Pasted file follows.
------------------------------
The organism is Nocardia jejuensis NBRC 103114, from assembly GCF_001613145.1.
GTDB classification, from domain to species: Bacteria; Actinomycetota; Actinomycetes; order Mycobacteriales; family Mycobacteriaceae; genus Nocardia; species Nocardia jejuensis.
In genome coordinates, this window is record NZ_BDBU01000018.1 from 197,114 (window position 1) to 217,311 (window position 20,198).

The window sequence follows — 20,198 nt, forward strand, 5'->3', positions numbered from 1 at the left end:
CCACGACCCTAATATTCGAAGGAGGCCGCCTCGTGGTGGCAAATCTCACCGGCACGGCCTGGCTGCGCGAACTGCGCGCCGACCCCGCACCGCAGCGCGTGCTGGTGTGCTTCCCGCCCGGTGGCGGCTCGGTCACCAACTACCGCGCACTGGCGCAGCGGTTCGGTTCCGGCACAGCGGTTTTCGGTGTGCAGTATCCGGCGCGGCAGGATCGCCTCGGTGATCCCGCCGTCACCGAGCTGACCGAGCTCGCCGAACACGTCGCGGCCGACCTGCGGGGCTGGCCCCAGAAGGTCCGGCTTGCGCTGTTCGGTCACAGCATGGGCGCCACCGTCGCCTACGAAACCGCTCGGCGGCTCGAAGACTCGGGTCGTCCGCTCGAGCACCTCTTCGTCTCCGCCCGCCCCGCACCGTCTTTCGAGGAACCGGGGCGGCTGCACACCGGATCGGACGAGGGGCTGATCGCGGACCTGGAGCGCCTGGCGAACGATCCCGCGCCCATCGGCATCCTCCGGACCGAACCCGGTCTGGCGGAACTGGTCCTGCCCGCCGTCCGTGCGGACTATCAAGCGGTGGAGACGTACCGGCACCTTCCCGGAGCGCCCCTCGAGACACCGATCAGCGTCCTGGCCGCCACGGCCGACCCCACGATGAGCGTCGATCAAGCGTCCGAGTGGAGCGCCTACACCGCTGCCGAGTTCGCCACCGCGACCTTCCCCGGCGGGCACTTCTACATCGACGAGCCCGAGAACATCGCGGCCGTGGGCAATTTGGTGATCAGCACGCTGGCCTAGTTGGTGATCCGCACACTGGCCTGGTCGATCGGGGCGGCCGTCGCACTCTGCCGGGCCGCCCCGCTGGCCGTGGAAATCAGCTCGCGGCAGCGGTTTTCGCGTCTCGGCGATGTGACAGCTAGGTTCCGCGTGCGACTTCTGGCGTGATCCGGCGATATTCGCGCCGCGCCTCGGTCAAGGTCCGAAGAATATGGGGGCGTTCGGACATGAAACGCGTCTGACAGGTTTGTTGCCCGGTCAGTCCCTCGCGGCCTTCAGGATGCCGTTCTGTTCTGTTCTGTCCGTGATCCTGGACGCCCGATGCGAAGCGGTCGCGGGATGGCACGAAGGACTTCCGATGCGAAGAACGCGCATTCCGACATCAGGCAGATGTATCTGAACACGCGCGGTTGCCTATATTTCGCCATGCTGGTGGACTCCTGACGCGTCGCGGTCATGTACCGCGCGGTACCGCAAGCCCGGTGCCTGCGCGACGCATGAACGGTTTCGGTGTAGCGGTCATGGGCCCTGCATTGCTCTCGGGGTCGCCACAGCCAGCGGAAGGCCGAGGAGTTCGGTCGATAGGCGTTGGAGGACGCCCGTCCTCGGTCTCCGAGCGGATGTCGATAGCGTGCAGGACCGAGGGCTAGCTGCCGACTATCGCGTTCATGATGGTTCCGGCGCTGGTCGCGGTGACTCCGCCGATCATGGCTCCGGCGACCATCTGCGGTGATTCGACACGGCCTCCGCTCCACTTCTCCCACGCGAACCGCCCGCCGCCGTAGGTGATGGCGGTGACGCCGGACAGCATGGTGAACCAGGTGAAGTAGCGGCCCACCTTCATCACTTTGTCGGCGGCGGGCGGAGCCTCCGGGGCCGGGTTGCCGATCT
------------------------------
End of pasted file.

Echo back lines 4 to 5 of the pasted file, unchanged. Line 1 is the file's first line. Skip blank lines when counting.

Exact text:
The window sequence follows — 20,198 nt, forward strand, 5'->3', positions numbered from 1 at the left end:
CCACGACCCTAATATTCGAAGGAGGCCGCCTCGTGGTGGCAAATCTCACCGGCACGGCCTGGCTGCGCGAACTGCGCGCCGACCCCGCACCGCAGCGCGTGCTGGTGTGCTTCCCGCCCGGTGGCGGCTCGGTCACCAACTACCGCGCACTGGCGCAGCGGTTCGGTTCCGGCACAGCGGTTTTCGGTGTGCAGTATCCGGCGCGGCAGGATCGCCTCGGTGATCCCGCCGTCACCGAGCTGACCGAGCTCGCCGAACACGTCGCGGCCGACCTGCGGGGCTGGCCCCAGAAGGTCCGGCTTGCGCTGTTCGGTCACAGCATGGGCGCCACCGTCGCCTACGAAACCGCTCGGCGGCTCGAAGACTCGGGTCGTCCGCTCGAGCACCTCTTCGTCTCCGCCCGCCCCGCACCGTCTTTCGAGGAACCGGGGCGGCTGCACACCGGATCGGACGAGGGGCTGATCGCGGACCTGGAGCGCCTGGCGAACGATCCCGCGCCCATCGGCATCCTCCGGACCGAACCCGGTCTGGCGGAACTGGTCCTGCCCGCCGTCCGTGCGGACTATCAAGCGGTGGAGACGTACCGGCACCTTCCCGGAGCGCCCCTCGAGACACCGATCAGCGTCCTGGCCGCCACGGCCGACCCCACGATGAGCGTCGATCAAGCGTCCGAGTGGAGCGCCTACACCGCTGCCGAGTTCGCCACCGCGACCTTCCCCGGCGGGCACTTCTACATCGACGAGCCCGAGAACATCGCGGCCGTGGGCAATTTGGTGATCAGCACGCTGGCCTAGTTGGTGATCCGCACACTGGCCTGGTCGATCGGGGCGGCCGTCGCACTCTGCCGGGCCGCCCCGCTGGCCGTGGAAATCAGCTCGCGGCAGCGGTTTTCGCGTCTCGGCGATGTGACAGCTAGGTTCCGCGTGCGACTTCTGGCGTGATCCGGCGATATTCGCGCCGCGCCTCGGTCAAGGTCCGAAGAATATGGGGGCGTTCGGACATGAAACGCGTCTGACAGGTTTGTTGCCCGGTCAGTCCCTCGCGGCCTTCAGGATGCCGTTCTGTTCTGTTCTGTCCGTGATCCTGGACGCCCGATGCGAAGCGGTCGCGGGATGGCACGAAGGACTTCCGATGCGAAGAACGCGCATTCCGACATCAGGCAGATGTATCTGAACACGCGCGGTTGCCTATATTTCGCCATGCTGGTGGACTCCTGACGCGTCGCGGTCATGTACCGCGCGGTACCGCAAGCCCGGTGCCTGCGCGACGCATGAACGGTTTCGGTGTAGCGGTCATGGGCCCTGCATTGCTCTCGGGGTCGCCACAGCCAGCGGAAGGCCGAGGAGTTCGGTCGATAGGCGTTGGAGGACGCCCGTCCTCGGTCTCCGAGCGGATGTCGATAGCGTGCAGGACCGAGGGCTAGCTGCCGACTATCGCGTTCATGATGGTTCCGGCGCTGGTCGCGGTGACTCCGCCGATCATGGCTCCGGCGACCATCTGCGGTGATTCGACACGGCCTCCGCTCCACTTCTCCCACGCGAACCGCCCGCCGCCGTAGGTGATGGCGGTGACGCCGGACAGCATGGTGAACCAGGTGAAGTAGCGGCCCACCTTCATCACTTTGTCGGCGGCGGGCGGAGCCTCCGGGGCCGGGTTGCCGATCT